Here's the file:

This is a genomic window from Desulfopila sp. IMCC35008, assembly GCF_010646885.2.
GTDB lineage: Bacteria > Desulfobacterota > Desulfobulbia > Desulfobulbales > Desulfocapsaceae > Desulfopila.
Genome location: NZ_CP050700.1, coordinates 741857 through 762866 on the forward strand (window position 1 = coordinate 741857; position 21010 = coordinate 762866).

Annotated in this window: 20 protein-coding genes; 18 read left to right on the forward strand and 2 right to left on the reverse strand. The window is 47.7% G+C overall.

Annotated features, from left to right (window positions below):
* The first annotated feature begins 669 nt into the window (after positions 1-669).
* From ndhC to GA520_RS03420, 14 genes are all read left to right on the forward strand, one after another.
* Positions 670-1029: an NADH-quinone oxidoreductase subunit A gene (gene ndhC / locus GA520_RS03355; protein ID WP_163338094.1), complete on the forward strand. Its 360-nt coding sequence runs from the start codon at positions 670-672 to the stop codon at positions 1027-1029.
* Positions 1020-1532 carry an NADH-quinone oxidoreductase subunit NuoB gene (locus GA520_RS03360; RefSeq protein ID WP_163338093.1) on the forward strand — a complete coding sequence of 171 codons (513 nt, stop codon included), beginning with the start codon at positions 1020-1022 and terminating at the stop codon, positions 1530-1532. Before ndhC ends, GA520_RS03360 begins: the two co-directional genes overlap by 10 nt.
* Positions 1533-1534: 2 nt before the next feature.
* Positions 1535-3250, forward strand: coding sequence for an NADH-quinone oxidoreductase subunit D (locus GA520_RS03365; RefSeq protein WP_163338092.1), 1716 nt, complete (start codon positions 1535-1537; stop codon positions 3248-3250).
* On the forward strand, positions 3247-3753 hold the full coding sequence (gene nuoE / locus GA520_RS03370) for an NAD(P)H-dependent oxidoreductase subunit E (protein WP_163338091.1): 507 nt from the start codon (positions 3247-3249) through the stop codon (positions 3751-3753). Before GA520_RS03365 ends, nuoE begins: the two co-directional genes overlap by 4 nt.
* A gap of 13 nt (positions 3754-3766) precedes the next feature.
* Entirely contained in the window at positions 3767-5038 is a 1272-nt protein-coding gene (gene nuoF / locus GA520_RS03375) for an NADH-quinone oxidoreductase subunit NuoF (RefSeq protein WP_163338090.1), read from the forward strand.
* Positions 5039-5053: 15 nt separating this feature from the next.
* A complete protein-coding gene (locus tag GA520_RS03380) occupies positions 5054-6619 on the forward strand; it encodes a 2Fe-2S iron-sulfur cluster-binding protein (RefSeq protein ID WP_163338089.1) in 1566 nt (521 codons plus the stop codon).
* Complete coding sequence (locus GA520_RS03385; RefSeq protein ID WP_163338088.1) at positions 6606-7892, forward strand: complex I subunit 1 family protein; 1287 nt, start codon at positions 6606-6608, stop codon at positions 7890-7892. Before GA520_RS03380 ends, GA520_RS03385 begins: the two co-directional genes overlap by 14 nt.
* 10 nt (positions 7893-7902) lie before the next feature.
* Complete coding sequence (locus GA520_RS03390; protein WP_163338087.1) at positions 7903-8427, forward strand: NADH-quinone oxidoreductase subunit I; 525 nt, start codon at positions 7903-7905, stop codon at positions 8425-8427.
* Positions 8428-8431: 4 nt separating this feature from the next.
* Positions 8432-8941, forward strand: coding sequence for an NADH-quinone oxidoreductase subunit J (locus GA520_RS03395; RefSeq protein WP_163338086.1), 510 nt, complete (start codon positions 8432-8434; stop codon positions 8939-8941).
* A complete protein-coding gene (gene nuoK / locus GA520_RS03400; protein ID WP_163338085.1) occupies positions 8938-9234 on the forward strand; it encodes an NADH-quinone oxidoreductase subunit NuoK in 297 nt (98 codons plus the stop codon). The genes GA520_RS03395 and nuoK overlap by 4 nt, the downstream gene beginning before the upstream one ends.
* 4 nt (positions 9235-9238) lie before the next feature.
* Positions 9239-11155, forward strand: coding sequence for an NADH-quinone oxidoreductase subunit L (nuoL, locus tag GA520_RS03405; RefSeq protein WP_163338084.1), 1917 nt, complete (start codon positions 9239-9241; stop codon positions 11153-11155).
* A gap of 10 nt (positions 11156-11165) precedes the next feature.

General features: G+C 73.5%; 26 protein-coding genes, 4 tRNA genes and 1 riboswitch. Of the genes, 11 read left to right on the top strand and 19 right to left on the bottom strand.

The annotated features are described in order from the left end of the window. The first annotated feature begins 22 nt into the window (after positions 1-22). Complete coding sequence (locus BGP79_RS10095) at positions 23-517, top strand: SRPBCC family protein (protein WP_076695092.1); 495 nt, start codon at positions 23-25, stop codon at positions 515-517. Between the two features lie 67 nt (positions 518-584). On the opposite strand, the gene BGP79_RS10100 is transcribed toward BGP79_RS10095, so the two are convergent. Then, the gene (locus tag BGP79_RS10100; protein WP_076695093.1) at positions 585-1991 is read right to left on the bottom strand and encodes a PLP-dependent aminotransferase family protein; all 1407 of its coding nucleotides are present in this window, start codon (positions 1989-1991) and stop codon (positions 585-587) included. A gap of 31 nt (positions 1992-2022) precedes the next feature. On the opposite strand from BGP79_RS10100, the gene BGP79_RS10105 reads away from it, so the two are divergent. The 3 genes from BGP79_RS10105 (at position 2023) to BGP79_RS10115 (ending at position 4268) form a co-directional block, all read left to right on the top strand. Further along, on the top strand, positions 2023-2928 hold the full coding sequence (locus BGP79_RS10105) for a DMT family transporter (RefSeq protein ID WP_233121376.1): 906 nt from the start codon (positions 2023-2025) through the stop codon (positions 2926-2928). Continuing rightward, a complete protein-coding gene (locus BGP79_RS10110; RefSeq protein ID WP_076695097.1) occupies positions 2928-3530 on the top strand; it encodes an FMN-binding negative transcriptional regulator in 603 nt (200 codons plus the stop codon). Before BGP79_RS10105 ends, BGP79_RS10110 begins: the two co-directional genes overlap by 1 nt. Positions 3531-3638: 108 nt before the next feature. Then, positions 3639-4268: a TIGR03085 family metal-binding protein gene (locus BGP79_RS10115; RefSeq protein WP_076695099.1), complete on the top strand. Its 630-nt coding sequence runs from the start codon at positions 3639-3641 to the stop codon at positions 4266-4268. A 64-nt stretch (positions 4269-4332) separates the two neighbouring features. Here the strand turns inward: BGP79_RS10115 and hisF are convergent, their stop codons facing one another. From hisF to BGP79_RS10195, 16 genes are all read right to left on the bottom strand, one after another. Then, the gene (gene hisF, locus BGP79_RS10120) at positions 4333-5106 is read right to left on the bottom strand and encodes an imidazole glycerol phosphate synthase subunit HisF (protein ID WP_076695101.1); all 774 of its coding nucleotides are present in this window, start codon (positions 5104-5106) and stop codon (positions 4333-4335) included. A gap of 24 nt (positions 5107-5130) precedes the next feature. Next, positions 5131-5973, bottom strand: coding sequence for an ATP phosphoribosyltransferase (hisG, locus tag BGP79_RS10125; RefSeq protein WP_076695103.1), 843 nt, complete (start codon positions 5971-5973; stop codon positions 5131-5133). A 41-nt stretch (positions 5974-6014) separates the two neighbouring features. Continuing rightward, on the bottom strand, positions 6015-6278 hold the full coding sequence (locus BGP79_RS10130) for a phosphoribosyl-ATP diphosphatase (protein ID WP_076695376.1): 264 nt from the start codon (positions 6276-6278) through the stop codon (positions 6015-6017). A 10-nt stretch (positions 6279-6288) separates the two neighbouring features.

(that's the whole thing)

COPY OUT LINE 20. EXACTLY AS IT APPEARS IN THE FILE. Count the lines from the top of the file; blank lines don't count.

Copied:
* Positions 8428-8431: 4 nt separating this feature from the next.